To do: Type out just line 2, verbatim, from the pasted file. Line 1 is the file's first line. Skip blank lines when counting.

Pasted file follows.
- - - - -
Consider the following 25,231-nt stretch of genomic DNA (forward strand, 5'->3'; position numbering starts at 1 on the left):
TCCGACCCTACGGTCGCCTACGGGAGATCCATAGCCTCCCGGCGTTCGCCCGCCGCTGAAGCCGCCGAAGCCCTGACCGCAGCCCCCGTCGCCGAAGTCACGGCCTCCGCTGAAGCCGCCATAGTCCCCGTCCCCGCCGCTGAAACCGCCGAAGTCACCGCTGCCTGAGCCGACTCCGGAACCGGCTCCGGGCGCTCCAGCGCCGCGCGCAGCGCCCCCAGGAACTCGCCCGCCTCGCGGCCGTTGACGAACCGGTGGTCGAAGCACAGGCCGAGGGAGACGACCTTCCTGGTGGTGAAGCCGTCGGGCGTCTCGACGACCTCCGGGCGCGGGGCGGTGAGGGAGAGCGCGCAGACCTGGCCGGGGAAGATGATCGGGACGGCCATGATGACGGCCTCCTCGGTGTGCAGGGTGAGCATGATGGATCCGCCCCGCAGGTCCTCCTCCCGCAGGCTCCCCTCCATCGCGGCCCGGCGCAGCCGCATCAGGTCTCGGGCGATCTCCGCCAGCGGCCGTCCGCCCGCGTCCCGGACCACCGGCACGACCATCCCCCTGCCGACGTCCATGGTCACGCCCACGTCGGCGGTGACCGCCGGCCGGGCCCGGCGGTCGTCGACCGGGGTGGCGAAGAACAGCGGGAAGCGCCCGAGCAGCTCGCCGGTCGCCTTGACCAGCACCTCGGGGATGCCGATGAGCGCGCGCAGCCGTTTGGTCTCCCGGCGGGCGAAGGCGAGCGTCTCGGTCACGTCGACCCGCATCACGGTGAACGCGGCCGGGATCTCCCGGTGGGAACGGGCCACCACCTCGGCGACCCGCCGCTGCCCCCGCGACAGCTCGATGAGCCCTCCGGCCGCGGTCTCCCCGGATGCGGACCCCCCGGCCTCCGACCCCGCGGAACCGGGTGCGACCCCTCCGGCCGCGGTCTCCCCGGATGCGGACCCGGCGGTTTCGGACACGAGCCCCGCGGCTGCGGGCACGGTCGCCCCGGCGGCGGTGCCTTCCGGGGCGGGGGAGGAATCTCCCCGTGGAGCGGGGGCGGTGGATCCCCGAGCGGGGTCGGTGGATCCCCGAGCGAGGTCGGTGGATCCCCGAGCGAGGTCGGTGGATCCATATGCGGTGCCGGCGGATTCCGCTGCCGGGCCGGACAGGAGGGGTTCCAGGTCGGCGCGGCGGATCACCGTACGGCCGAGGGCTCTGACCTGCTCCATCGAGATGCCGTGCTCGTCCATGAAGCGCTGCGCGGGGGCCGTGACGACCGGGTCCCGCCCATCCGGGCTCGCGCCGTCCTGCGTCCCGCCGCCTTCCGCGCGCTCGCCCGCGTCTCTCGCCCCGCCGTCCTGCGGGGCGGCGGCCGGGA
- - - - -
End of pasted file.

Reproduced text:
TCCGACCCTACGGTCGCCTACGGGAGATCCATAGCCTCCCGGCGTTCGCCCGCCGCTGAAGCCGCCGAAGCCCTGACCGCAGCCCCCGTCGCCGAAGTCACGGCCTCCGCTGAAGCCGCCATAGTCCCCGTCCCCGCCGCTGAAACCGCCGAAGTCACCGCTGCCTGAGCCGACTCCGGAACCGGCTCCGGGCGCTCCAGCGCCGCGCGCAGCGCCCCCAGGAACTCGCCCGCCTCGCGGCCGTTGACGAACCGGTGGTCGAAGCACAGGCCGAGGGAGACGACCTTCCTGGTGGTGAAGCCGTCGGGCGTCTCGACGACCTCCGGGCGCGGGGCGGTGAGGGAGAGCGCGCAGACCTGGCCGGGGAAGATGATCGGGACGGCCATGATGACGGCCTCCTCGGTGTGCAGGGTGAGCATGATGGATCCGCCCCGCAGGTCCTCCTCCCGCAGGCTCCCCTCCATCGCGGCCCGGCGCAGCCGCATCAGGTCTCGGGCGATCTCCGCCAGCGGCCGTCCGCCCGCGTCCCGGACCACCGGCACGACCATCCCCCTGCCGACGTCCATGGTCACGCCCACGTCGGCGGTGACCGCCGGCCGGGCCCGGCGGTCGTCGACCGGGGTGGCGAAGAACAGCGGGAAGCGCCCGAGCAGCTCGCCGGTCGCCTTGACCAGCACCTCGGGGATGCCGATGAGCGCGCGCAGCCGTTTGGTCTCCCGGCGGGCGAAGGCGAGCGTCTCGGTCACGTCGACCCGCATCACGGTGAACGCGGCCGGGATCTCCCGGTGGGAACGGGCCACCACCTCGGCGACCCGCCGCTGCCCCCGCGACAGCTCGATGAGCCCTCCGGCCGCGGTCTCCCCGGATGCGGACCCCCCGGCCTCCGACCCCGCGGAACCGGGTGCGACCCCTCCGGCCGCGGTCTCCCCGGATGCGGACCCGGCGGTTTCGGACACGAGCCCCGCGGCTGCGGGCACGGTCGCCCCGGCGGCGGTGCCTTCCGGGGCGGGGGAGGAATCTCCCCGTGGAGCGGGGGCGGTGGATCCCCGAGCGGGGTCGGTGGATCCCCGAGCGAGGTCGGTGGATCCCCGAGCGAGGTCGGTGGATCCATATGCGGTGCCGGCGGATTCCGCTGCCGGGCCGGACAGGAGGGGTTCCAGGTCGGCGCGGCGGATCACCGTACGGCCGAGGGCTCTGACCTGCTCCATCGAGATGCCGTGCTCGTCCATGAAGCGCTGCGCGGGGGCCGTGACGACCGGGTCCCGCCCATCCGGGCTCGCGCCGTCCTGCGTCCCGCCGCCTTCCGCGCGCTCGCCCGCGTCTCTCGCCCCGCCGTCCTGCGGGGCGGCGGCCGGGA